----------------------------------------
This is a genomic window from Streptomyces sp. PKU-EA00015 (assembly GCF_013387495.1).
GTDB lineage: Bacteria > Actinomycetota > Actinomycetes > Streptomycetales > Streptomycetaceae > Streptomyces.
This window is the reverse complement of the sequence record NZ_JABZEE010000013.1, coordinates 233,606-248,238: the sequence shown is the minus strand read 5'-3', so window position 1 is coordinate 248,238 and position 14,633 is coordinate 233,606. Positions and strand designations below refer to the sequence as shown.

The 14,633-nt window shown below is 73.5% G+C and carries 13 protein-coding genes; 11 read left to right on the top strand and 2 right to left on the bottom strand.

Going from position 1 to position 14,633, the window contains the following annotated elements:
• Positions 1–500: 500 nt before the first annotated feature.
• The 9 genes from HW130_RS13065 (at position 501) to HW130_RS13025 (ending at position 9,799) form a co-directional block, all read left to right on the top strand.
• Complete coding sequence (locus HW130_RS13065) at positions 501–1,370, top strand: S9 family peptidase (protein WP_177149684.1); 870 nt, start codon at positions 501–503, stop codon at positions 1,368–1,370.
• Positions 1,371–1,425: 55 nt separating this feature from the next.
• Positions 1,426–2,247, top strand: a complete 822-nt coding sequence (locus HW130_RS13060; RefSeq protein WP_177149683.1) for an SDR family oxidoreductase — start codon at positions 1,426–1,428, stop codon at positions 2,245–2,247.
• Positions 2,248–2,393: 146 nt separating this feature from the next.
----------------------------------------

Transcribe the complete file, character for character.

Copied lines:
This is a genomic window from Streptomyces sp. PKU-EA00015 (assembly GCF_013387495.1).
GTDB lineage: Bacteria > Actinomycetota > Actinomycetes > Streptomycetales > Streptomycetaceae > Streptomyces.
This window is the reverse complement of the sequence record NZ_JABZEE010000013.1, coordinates 233,606-248,238: the sequence shown is the minus strand read 5'-3', so window position 1 is coordinate 248,238 and position 14,633 is coordinate 233,606. Positions and strand designations below refer to the sequence as shown.

The 14,633-nt window shown below is 73.5% G+C and carries 13 protein-coding genes; 11 read left to right on the top strand and 2 right to left on the bottom strand.

Going from position 1 to position 14,633, the window contains the following annotated elements:
• Positions 1–500: 500 nt before the first annotated feature.
• The 9 genes from HW130_RS13065 (at position 501) to HW130_RS13025 (ending at position 9,799) form a co-directional block, all read left to right on the top strand.
• Complete coding sequence (locus HW130_RS13065) at positions 501–1,370, top strand: S9 family peptidase (protein WP_177149684.1); 870 nt, start codon at positions 501–503, stop codon at positions 1,368–1,370.
• Positions 1,371–1,425: 55 nt separating this feature from the next.
• Positions 1,426–2,247, top strand: a complete 822-nt coding sequence (locus HW130_RS13060; RefSeq protein WP_177149683.1) for an SDR family oxidoreductase — start codon at positions 1,426–1,428, stop codon at positions 2,245–2,247.
• Positions 2,248–2,393: 146 nt separating this feature from the next.